NORTHPORT — What’s been called the rarest American muscle car recently saw the light of day after being hidden in Leelanau County for decades.

The reemergence of the first prototyped AMX/3 has the classic car community buzzing. The American Motors Corporation’s sports car will be restored to its 1960s glory thanks to a family dedicated to its preservation and two car aficionados.

The AMX/3’s new co-owner Michael Chetcuti said since reintroducing the vehicle to the world “… the internet has been on fire.” “Muscle cars of the 60s and 70s are a hugely significant part of the market and it’s growing by the minute,” Chetcuti said.

Collectors Chetcuti and Kyle Evans purchased the prototype after hearing rumors of the vehicle’s existence.

The two well-known players in the Detroit auto industry have a home near Northport where they met the AMX/3 owner Scotty Dawkins.

Chetcuti encountered Dawkins at a Northport car show in 1994. Dawkins, also a car collector, dropped hints about his AMX/3.

“But he wouldn’t tell me what it was or where it was,” Chetcuti said.

Chetcuti didn’t forget the conversation.

The mystery unraveled when the car appeared in the background of a photo posted on social media.

Dawkins worked for American Motors Corporation in the 1960s and was mentored by AMC’s head of design Richard Teague.

One of six prototypes, the Dawkins’ car was produced by Bizzarrini in Turin, Italy. But the car never reached the production stage. Teague ended up owning two protypes.

“Scotty bought the first prototype,” said his wife Kathy Dawkins. “He paid only the $400 cost of shipping it from Italy.”

She said in 2017 one of the restored prototypes sold at auction for $891,000.

Scotty passed way in 2016 without fulfilling his dream of restoring the muscle car.

“There’s a lot of emotion tied up in it,” Kathy said. “From the day our son was born, it was Scotty’s dream to restore it with Ian.”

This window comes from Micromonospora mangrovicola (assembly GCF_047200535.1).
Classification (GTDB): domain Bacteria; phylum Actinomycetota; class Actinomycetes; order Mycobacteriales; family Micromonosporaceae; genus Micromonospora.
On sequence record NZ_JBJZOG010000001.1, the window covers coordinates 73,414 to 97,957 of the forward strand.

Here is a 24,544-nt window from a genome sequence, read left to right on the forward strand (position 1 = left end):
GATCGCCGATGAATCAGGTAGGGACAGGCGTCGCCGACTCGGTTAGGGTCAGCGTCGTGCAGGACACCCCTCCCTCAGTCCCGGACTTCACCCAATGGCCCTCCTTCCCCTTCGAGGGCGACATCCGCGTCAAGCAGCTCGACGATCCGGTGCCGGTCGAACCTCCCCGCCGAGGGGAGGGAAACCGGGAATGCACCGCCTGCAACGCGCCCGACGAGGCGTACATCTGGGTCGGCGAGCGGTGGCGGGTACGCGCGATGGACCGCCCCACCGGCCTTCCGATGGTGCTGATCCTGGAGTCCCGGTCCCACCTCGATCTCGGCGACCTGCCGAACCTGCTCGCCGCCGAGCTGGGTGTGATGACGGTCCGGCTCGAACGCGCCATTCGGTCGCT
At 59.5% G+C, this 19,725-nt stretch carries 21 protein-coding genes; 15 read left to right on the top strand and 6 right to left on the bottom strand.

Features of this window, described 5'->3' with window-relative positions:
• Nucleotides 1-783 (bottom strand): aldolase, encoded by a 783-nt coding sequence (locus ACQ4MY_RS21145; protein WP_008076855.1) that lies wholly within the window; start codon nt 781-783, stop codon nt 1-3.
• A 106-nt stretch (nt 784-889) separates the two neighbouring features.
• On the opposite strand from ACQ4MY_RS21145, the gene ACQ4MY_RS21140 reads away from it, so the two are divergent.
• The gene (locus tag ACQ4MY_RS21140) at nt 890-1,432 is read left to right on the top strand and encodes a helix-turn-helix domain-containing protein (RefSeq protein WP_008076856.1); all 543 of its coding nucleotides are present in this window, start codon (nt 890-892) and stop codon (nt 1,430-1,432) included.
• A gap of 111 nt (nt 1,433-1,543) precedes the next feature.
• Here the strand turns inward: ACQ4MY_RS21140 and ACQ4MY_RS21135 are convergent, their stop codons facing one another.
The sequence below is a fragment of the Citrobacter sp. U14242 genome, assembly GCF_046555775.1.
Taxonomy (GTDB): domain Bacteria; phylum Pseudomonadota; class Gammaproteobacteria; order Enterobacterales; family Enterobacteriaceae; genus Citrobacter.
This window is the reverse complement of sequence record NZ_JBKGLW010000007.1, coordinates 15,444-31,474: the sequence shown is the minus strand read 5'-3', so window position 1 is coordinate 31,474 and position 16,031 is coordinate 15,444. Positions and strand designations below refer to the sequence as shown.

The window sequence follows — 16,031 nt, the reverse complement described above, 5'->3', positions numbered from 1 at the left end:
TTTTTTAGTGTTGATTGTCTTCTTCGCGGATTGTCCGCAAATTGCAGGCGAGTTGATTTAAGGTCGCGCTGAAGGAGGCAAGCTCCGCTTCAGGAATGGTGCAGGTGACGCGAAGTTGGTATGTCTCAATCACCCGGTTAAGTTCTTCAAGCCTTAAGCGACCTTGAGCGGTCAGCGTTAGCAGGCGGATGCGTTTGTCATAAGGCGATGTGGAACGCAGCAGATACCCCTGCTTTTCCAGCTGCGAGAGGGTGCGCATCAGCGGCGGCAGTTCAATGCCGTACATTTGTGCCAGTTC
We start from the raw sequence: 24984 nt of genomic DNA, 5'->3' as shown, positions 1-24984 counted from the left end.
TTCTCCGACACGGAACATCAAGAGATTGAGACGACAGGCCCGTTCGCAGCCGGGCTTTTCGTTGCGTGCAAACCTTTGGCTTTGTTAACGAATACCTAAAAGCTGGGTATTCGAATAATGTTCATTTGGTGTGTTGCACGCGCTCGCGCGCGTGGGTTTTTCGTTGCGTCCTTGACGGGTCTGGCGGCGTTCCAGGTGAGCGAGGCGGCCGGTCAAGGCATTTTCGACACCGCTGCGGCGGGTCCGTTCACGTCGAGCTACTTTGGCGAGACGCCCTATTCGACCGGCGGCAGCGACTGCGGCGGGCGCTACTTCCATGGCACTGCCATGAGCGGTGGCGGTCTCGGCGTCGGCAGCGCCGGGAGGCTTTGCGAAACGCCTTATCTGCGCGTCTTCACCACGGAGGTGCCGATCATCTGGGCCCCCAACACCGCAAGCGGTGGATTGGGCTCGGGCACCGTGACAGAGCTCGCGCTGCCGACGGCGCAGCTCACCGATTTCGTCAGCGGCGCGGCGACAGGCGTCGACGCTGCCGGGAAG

But life got in the way she said.

The couple had moved from Michigan to Alaska where Scotty worked for the Alaska Attorney General’s Consumer Protection Office. They had handed the car to the Gilmore Car Museum at Hickory Corners, Michigan, with the understanding the museum would restore the car and Scotty would reclaim possession after 20 years.

The family returned to Michigan in 1996 to discover the museum had lost track of the agreement paperwork, the man who negotiated it was gone and the car had not been restored but for a transaxle and bell housing.

Scotty jumped hoops to reclaim it. He succeeded and brought it back to their rented fam in Northport where it was stored in the barn until 1999.

The car was later relocated to the family’s new Leland location where it sat concealed until 2019.

“It was a hidden gem, but not lost,” Kathy said. She explained the family kept the car’s existence quiet because of security issues.

The car was destined for sale at auction until Chetcuti and Evans bought it last May.

“Michael and Kyle gave us a price we were comfortable with and agreed that it would stay in the area,” Kathy said. “That was more important to us than the highest bid.”

Classic Design Concepts of Milford, Michigan will manage the restoration. Son Ian Dawkins, an auto technician at Van’s Garage in Leland, will assist in the restoration by building the power train unit.

“Dad would be proud,” Ian said. “We found a steward of something bigger. You don’t own a Monet, you care for it. We’re trying to preserve the backstory, as well as the car.”

Chetcuti said it requires a host of experts to reimagine and restore the vehicle. “After it’s done, we’ll have a splashy show for the unveiling,” he said.

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